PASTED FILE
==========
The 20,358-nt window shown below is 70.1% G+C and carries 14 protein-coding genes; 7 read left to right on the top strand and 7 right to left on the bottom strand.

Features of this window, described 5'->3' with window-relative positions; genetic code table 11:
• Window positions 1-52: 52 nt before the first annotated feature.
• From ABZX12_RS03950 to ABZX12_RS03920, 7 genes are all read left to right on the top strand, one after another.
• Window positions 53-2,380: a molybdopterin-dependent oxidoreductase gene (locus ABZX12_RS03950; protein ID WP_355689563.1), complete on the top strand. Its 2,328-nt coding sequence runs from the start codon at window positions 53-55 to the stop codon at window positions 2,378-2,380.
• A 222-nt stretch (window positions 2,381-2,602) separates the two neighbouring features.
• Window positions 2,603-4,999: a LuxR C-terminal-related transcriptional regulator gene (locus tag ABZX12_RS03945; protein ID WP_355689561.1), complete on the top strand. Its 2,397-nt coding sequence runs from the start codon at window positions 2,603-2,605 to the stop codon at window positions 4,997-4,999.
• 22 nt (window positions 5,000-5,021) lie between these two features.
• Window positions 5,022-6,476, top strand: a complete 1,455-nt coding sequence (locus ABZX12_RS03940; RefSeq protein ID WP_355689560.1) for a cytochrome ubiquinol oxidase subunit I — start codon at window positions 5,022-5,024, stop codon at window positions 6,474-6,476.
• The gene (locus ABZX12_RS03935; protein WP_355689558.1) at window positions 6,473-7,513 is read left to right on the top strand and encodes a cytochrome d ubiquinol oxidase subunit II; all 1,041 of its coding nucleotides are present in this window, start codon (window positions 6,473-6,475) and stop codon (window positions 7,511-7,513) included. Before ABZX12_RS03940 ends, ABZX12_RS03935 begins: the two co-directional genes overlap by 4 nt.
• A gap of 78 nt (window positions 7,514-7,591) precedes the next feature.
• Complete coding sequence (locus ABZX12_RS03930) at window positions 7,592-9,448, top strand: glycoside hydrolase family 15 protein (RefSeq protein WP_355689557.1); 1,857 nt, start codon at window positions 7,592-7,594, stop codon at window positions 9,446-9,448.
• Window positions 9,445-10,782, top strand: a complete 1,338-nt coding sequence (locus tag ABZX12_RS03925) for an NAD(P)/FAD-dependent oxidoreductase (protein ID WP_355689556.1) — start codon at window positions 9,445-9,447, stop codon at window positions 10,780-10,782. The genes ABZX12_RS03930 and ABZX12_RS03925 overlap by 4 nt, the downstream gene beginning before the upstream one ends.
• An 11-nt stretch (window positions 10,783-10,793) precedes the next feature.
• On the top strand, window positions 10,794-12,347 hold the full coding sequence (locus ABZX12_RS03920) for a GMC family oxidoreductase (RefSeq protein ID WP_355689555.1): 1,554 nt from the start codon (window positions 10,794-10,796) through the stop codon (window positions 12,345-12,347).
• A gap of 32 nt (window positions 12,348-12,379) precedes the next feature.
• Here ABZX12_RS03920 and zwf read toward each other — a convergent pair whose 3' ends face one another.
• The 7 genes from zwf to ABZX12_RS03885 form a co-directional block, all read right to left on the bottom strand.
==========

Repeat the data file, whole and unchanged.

The 20,358-nt window shown below is 70.1% G+C and carries 14 protein-coding genes; 7 read left to right on the top strand and 7 right to left on the bottom strand.

Features of this window, described 5'->3' with window-relative positions; genetic code table 11:
• Window positions 1-52: 52 nt before the first annotated feature.
• From ABZX12_RS03950 to ABZX12_RS03920, 7 genes are all read left to right on the top strand, one after another.
• Window positions 53-2,380: a molybdopterin-dependent oxidoreductase gene (locus ABZX12_RS03950; protein ID WP_355689563.1), complete on the top strand. Its 2,328-nt coding sequence runs from the start codon at window positions 53-55 to the stop codon at window positions 2,378-2,380.
• A 222-nt stretch (window positions 2,381-2,602) separates the two neighbouring features.
• Window positions 2,603-4,999: a LuxR C-terminal-related transcriptional regulator gene (locus tag ABZX12_RS03945; protein ID WP_355689561.1), complete on the top strand. Its 2,397-nt coding sequence runs from the start codon at window positions 2,603-2,605 to the stop codon at window positions 4,997-4,999.
• 22 nt (window positions 5,000-5,021) lie between these two features.
• Window positions 5,022-6,476, top strand: a complete 1,455-nt coding sequence (locus ABZX12_RS03940; RefSeq protein ID WP_355689560.1) for a cytochrome ubiquinol oxidase subunit I — start codon at window positions 5,022-5,024, stop codon at window positions 6,474-6,476.
• The gene (locus ABZX12_RS03935; protein WP_355689558.1) at window positions 6,473-7,513 is read left to right on the top strand and encodes a cytochrome d ubiquinol oxidase subunit II; all 1,041 of its coding nucleotides are present in this window, start codon (window positions 6,473-6,475) and stop codon (window positions 7,511-7,513) included. Before ABZX12_RS03940 ends, ABZX12_RS03935 begins: the two co-directional genes overlap by 4 nt.
• A gap of 78 nt (window positions 7,514-7,591) precedes the next feature.
• Complete coding sequence (locus ABZX12_RS03930) at window positions 7,592-9,448, top strand: glycoside hydrolase family 15 protein (RefSeq protein WP_355689557.1); 1,857 nt, start codon at window positions 7,592-7,594, stop codon at window positions 9,446-9,448.
• Window positions 9,445-10,782, top strand: a complete 1,338-nt coding sequence (locus tag ABZX12_RS03925) for an NAD(P)/FAD-dependent oxidoreductase (protein ID WP_355689556.1) — start codon at window positions 9,445-9,447, stop codon at window positions 10,780-10,782. The genes ABZX12_RS03930 and ABZX12_RS03925 overlap by 4 nt, the downstream gene beginning before the upstream one ends.
• An 11-nt stretch (window positions 10,783-10,793) precedes the next feature.
• On the top strand, window positions 10,794-12,347 hold the full coding sequence (locus ABZX12_RS03920) for a GMC family oxidoreductase (RefSeq protein ID WP_355689555.1): 1,554 nt from the start codon (window positions 10,794-10,796) through the stop codon (window positions 12,345-12,347).
• A gap of 32 nt (window positions 12,348-12,379) precedes the next feature.
• Here ABZX12_RS03920 and zwf read toward each other — a convergent pair whose 3' ends face one another.
• The 7 genes from zwf to ABZX12_RS03885 form a co-directional block, all read right to left on the bottom strand.